July 16, 2021

‘My heart of stone softened’

Grandmother’s unexpected gift changes a woman, leading her back to God and joy

At left, Cheri Bush treasures the impact that her grandparents, Tom and Virginia Hannon, have had on her life and her faith. (Photo by Natalie Hoefer)

At left, Cheri Bush treasures the impact that her grandparents, Tom and Virginia Hannon, have had on her life and her faith. (Photo by Natalie Hoefer)

(Editor’s note: Pope Francis has proclaimed July 25 as the World Day of Grandparents and the Elderly, recognizing the tremendous impact this group has on the lives of grandchildren, families and younger people. With that impact in mind, The Criterion invited readers to share their stories about how their grandparents—or another older person—have influenced their life, marriage, family and faith. Here are several of their stories.)
 

First of two parts
 

By John Shaughnessy

The unexpected and unwanted gift from her grandmother came at a “particularly dark time” in life for Cheri Bush.

She was 24 then, working on a master’s degree at Purdue University, but any promise of the future was overwhelmed by her pain in the present.

“I found myself in a particularly dark time, living away from Indianapolis for the first time and knowing no one,” she recalls. “I was lonely, scared and away from the Church.

“In fact, I felt that I had let God down with some of my life choices and had wrecked his plan for my life. I did not know how to find my way back to a relationship with him, and I could not even pray.”

During that low point, she received a letter and a gift in the mail from her grandmother, Virginia Hannon. Her grandmother was a labor-and-delivery nurse who had been there when Bush was born. Now her grandmother was there for her again in this time of despair, encouraging her to do one thing: pray the rosary. She even enclosed what Bush describes as “a beautifully illustrated booklet on ‘How to Pray the Rosary.’ ”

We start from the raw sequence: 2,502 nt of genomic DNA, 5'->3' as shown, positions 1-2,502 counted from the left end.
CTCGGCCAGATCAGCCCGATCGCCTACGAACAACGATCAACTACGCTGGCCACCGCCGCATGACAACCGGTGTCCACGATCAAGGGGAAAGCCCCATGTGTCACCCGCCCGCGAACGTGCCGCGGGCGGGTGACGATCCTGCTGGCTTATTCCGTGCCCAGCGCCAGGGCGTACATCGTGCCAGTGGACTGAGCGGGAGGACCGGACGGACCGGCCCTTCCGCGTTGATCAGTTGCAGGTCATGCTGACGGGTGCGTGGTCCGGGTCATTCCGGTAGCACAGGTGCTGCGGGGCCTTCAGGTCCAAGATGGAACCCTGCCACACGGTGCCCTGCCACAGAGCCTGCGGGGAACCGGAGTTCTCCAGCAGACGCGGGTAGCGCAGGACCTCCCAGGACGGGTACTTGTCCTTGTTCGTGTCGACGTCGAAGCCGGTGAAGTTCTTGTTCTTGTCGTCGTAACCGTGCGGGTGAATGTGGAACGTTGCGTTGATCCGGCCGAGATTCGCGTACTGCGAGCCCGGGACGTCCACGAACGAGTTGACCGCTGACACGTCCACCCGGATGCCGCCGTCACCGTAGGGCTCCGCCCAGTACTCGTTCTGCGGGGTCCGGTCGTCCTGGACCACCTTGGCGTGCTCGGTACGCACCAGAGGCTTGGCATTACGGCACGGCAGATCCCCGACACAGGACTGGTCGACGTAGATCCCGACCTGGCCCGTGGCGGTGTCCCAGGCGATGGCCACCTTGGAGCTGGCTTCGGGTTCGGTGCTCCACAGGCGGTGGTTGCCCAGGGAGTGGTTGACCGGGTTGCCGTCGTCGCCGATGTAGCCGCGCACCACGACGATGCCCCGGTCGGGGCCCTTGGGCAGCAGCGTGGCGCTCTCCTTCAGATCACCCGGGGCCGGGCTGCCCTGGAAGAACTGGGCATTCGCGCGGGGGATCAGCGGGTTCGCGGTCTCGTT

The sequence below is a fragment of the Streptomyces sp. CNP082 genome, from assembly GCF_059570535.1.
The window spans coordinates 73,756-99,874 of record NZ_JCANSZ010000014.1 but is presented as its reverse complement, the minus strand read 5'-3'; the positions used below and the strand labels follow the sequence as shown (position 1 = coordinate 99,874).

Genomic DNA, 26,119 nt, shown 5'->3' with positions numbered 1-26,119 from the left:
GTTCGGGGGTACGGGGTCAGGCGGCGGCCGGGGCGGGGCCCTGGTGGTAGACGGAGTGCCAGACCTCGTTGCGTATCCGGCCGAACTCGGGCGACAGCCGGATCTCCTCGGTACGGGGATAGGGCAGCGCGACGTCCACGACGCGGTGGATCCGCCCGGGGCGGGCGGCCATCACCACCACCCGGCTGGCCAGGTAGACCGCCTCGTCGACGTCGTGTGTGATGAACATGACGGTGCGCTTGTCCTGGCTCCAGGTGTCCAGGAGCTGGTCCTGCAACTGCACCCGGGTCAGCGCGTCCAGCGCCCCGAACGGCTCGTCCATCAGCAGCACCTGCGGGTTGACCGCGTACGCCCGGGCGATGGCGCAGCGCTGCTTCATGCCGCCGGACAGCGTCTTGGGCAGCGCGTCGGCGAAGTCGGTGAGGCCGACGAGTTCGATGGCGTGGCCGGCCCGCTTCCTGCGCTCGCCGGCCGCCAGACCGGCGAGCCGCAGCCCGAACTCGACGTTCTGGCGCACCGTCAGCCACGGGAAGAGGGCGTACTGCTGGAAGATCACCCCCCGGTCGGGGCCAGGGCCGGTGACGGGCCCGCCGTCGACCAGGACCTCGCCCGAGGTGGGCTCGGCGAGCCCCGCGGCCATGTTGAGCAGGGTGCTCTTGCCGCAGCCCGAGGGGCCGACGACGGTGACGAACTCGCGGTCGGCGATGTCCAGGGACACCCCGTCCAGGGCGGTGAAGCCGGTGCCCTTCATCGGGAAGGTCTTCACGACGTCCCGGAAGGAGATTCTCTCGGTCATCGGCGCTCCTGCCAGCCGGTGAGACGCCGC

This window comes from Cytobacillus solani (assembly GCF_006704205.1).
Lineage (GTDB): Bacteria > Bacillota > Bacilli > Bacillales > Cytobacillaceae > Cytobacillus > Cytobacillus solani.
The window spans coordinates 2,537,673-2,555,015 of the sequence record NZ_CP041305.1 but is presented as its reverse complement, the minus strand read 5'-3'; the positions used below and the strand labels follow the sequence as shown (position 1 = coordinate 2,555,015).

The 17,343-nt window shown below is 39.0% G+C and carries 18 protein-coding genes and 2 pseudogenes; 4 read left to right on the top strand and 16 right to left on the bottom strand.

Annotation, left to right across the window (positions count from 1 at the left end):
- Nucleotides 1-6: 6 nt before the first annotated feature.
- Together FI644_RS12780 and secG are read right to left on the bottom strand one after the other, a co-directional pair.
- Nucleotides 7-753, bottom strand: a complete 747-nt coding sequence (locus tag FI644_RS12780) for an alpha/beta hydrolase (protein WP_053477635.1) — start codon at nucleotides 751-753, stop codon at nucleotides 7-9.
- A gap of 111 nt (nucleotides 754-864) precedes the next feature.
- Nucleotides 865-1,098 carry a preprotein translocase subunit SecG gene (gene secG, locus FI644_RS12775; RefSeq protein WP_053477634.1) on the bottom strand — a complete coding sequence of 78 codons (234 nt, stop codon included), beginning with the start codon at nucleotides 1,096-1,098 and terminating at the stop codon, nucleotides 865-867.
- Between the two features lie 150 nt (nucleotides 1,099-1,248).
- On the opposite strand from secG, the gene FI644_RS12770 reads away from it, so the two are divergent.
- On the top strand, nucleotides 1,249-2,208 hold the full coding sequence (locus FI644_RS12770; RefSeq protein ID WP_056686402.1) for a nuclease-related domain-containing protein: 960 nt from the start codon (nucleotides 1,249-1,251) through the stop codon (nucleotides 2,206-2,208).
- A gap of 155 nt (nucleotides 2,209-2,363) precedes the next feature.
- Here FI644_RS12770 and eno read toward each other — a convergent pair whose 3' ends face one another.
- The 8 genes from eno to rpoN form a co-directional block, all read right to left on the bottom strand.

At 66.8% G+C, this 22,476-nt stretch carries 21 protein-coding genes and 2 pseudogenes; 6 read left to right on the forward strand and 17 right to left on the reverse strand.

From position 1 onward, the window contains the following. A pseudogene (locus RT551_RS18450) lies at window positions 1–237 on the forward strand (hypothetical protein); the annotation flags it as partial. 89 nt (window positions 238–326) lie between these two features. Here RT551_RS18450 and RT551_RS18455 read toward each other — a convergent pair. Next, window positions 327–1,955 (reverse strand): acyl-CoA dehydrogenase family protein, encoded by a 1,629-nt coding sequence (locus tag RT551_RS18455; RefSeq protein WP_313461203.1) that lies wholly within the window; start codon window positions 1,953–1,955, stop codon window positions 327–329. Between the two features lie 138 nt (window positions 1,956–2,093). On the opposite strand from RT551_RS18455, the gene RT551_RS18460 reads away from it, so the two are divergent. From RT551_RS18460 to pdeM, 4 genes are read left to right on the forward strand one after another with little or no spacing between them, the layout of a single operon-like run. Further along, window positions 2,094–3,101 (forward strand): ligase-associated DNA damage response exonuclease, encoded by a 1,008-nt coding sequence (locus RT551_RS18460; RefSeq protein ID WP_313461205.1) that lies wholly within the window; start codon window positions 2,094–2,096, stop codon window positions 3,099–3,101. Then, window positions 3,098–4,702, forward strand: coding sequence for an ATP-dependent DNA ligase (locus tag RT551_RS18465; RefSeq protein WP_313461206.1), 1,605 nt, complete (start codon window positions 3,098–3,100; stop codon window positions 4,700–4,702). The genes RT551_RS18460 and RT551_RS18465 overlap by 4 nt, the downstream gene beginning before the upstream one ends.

Bush’s reaction to the booklet and the rosary request was immediate—and dismissive.

“I rolled my eyes thinking about the rote prayers said over and over and the boredom that I would experience. I set it aside,” she recalls. “But one night, in desperation, I decided to look through it. I found that I’d forgotten most of the mysteries of the rosary. I was intrigued about how to meditate on the mysteries while saying the prayers. I realized that I’d never learned how to properly pray the rosary.”

As those thoughts raced through her mind, she also thought of her grandmother. She imagined her grandmother praying with her as she began to pray the rosary for the first time in a long time. It was the beginning of a transformation for her.

“Over time, my heart of stone softened. I wondered if God would still love me even though I’d ‘messed everything up.’ A new friend and her husband were attending

St. Thomas Aquinas Parish at Purdue and invited me to go to church with them. The priests there were young, funny and could speak directly to us college students. The music was terrific. I began attending Mass on Sundays on a regular basis, which led to daily Mass attendance and joining the choir and the youth ministry team.”

Her connection and commitment to the Church has continued ever since. Bush has served as a parish youth minister, a catechist, a cantor and a lector. A member of St. Monica Parish in Indianapolis, she also serves now as the director of mission advancement for Catholic Charities in the archdiocese.

The dark time of her life has been replaced by a joy that shines in her smile.

“Turns out, I hadn’t messed everything up,” she says. “I am so grateful to Grandma for her faith and the invitation to pray the rosary that she shared with me almost 30 years ago.” †


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